is that the selector could be used somewhere else in the graph, even if this node doesn't have any incoming edge.

Basically it means that the strategy for "eliminating previous constraints" when a subgraph is elimintated doesn't

work. As a consequence some tests are now marked as `@NotYetImplemented`.

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Add another `@NotYetImplemented` test case

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Fix assertion error, when restarting happens during conflict resolution...

but component was already selected. This can happen if a node is re-selected between the conflict resolution

has been registered and the moment conflict resolution occurs.

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Make sure we don't create conflicts when the candidate list is empty

It is possible that we're out of candidates now that we filter out versions which are not

selectable from candidates. This happens when we have an orphan node, then a selector chooses

the same version, but cannot be used for short-circuiting (typically, `latest` selector).

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Introduce check on replaced modules before short-circuit selection

When we perform short-circuit selection for a module (where its selected version is `null`), we need to check that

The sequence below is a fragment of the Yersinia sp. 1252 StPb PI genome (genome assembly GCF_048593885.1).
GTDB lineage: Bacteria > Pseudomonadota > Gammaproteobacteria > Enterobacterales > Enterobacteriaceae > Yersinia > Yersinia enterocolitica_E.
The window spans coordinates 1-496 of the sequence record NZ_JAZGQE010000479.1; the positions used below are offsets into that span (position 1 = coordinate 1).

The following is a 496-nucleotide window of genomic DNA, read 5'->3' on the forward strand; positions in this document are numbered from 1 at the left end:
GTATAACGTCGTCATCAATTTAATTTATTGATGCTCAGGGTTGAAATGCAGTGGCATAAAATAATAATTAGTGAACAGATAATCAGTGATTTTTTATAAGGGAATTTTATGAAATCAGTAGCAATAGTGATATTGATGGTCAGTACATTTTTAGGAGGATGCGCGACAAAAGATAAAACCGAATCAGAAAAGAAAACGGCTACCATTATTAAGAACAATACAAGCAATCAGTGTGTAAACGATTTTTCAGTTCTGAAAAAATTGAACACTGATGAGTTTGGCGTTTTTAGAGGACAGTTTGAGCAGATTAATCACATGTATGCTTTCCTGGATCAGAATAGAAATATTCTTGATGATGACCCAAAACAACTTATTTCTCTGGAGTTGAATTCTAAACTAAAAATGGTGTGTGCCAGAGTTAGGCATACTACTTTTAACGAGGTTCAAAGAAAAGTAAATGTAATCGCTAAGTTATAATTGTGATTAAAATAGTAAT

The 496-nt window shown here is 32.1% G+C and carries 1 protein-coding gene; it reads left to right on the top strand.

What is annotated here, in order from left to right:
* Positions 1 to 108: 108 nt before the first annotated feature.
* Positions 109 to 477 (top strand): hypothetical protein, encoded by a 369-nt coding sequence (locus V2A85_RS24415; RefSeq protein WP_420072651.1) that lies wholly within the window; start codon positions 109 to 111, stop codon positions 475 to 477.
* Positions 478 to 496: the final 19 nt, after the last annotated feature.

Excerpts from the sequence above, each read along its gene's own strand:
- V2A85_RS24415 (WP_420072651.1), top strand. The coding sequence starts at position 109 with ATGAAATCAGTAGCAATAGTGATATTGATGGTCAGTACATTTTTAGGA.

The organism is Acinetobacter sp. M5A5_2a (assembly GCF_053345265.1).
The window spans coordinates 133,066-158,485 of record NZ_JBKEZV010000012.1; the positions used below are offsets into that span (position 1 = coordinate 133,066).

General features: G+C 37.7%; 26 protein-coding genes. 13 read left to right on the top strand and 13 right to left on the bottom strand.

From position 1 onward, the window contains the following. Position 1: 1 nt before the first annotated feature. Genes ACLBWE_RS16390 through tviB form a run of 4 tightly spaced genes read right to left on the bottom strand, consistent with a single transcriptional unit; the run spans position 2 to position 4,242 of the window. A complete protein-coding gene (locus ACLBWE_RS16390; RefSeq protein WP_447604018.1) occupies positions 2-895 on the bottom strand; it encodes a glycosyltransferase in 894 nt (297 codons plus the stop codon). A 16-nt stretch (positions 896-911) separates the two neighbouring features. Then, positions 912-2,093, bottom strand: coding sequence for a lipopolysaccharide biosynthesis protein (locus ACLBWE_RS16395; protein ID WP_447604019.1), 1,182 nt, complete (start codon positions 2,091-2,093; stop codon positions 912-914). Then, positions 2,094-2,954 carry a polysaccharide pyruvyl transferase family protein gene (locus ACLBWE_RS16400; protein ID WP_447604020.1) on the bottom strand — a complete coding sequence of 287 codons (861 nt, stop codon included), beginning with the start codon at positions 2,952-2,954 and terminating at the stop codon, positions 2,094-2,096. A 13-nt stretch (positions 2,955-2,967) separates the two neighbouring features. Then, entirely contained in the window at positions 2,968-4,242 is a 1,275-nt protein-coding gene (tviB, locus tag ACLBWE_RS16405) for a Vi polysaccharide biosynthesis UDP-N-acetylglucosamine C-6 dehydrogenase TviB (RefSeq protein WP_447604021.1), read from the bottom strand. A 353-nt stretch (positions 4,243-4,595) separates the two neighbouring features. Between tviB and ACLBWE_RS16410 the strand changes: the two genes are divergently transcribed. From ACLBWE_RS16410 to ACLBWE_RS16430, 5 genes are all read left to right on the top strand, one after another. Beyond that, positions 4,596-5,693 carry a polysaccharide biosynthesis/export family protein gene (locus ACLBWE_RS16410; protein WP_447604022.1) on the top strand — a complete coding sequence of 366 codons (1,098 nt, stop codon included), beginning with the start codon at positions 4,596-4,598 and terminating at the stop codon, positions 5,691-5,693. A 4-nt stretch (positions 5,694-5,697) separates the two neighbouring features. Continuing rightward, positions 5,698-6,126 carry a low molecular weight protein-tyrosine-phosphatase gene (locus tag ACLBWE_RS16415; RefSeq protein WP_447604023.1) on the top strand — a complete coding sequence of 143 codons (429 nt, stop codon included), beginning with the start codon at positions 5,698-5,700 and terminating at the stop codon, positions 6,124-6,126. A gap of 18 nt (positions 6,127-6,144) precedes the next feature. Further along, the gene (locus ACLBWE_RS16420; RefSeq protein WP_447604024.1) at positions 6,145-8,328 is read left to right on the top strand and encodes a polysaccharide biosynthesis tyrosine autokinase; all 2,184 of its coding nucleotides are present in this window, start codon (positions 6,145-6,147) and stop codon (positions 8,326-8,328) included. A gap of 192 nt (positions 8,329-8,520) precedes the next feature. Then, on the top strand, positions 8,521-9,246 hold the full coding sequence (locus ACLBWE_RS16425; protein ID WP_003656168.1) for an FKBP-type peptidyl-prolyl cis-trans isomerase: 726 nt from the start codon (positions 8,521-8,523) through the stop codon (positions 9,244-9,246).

this module actually doesn't participate in module replacements. If it does, we need to fall back on classic conflict

resolution. Otherwise, the following situation might occur:

- `a` is replaced by `b`

- we add `a:1` to the graph. No version is selected for `a`, so we select `a:1`

- we add `b:1` to the graph. No version is selected for `b`, so we select `b:1`

- we end up with both `a` and `b` in the result

Instead, we now follow this process:

- `a` is replaced by `b`

- we add `a:1` to the graph. No version is selected for `a`, but `a` participates in replacements. We don't short-circuit,

but in the end we select `a:1`

- we add `b:1` to the graph. No version is selected for `b`, but `b` participates in replacements. We fall back to conflict

resolution, which sees that `a` needs to be replaced by `b`.

- only `b:1` ends up in the result

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Improve version range selection

This commit fixes a couple of bugs in range selection. It refactors the code, making it clearer what the different states